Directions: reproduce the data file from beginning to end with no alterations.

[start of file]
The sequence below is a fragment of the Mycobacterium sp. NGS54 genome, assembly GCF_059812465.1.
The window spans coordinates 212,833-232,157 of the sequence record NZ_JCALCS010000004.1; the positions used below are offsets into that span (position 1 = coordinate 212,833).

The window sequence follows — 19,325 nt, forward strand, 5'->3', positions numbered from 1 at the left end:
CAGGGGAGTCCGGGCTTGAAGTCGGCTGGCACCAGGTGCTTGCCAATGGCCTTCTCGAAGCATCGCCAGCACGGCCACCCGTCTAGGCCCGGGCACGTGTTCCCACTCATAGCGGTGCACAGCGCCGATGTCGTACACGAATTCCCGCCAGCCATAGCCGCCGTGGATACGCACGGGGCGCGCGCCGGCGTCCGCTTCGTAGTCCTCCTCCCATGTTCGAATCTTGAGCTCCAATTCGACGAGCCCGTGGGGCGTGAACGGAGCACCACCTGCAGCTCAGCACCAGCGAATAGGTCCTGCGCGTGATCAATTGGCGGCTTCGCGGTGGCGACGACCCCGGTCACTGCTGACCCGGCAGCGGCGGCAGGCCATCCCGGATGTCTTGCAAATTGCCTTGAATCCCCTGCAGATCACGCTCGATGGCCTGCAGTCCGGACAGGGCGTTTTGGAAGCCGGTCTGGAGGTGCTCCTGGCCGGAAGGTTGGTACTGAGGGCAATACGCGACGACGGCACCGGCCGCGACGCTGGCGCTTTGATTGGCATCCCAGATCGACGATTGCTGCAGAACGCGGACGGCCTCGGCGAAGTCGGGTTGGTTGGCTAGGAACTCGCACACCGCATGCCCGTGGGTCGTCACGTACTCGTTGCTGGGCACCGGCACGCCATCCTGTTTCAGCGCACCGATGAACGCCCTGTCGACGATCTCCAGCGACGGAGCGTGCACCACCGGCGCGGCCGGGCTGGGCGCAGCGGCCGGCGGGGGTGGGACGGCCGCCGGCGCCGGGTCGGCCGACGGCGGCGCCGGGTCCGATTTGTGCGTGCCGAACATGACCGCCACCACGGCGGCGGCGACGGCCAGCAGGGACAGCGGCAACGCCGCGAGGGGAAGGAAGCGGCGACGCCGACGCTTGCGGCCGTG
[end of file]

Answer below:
The sequence below is a fragment of the Mycobacterium sp. NGS54 genome, assembly GCF_059812465.1.
The window spans coordinates 212,833-232,157 of the sequence record NZ_JCALCS010000004.1; the positions used below are offsets into that span (position 1 = coordinate 212,833).

The window sequence follows — 19,325 nt, forward strand, 5'->3', positions numbered from 1 at the left end:
CAGGGGAGTCCGGGCTTGAAGTCGGCTGGCACCAGGTGCTTGCCAATGGCCTTCTCGAAGCATCGCCAGCACGGCCACCCGTCTAGGCCCGGGCACGTGTTCCCACTCATAGCGGTGCACAGCGCCGATGTCGTACACGAATTCCCGCCAGCCATAGCCGCCGTGGATACGCACGGGGCGCGCGCCGGCGTCCGCTTCGTAGTCCTCCTCCCATGTTCGAATCTTGAGCTCCAATTCGACGAGCCCGTGGGGCGTGAACGGAGCACCACCTGCAGCTCAGCACCAGCGAATAGGTCCTGCGCGTGATCAATTGGCGGCTTCGCGGTGGCGACGACCCCGGTCACTGCTGACCCGGCAGCGGCGGCAGGCCATCCCGGATGTCTTGCAAATTGCCTTGAATCCCCTGCAGATCACGCTCGATGGCCTGCAGTCCGGACAGGGCGTTTTGGAAGCCGGTCTGGAGGTGCTCCTGGCCGGAAGGTTGGTACTGAGGGCAATACGCGACGACGGCACCGGCCGCGACGCTGGCGCTTTGATTGGCATCCCAGATCGACGATTGCTGCAGAACGCGGACGGCCTCGGCGAAGTCGGGTTGGTTGGCTAGGAACTCGCACACCGCATGCCCGTGGGTCGTCACGTACTCGTTGCTGGGCACCGGCACGCCATCCTGTTTCAGCGCACCGATGAACGCCCTGTCGACGATCTCCAGCGACGGAGCGTGCACCACCGGCGCGGCCGGGCTGGGCGCAGCGGCCGGCGGGGGTGGGACGGCCGCCGGCGCCGGGTCGGCCGACGGCGGCGCCGGGTCCGATTTGTGCGTGCCGAACATGACCGCCACCACGGCGGCGGCGACGGCCAGCAGGGACAGCGGCAACGCCGCGAGGGGAAGGAAGCGGCGACGCCGACGCTTGCGGCCGTG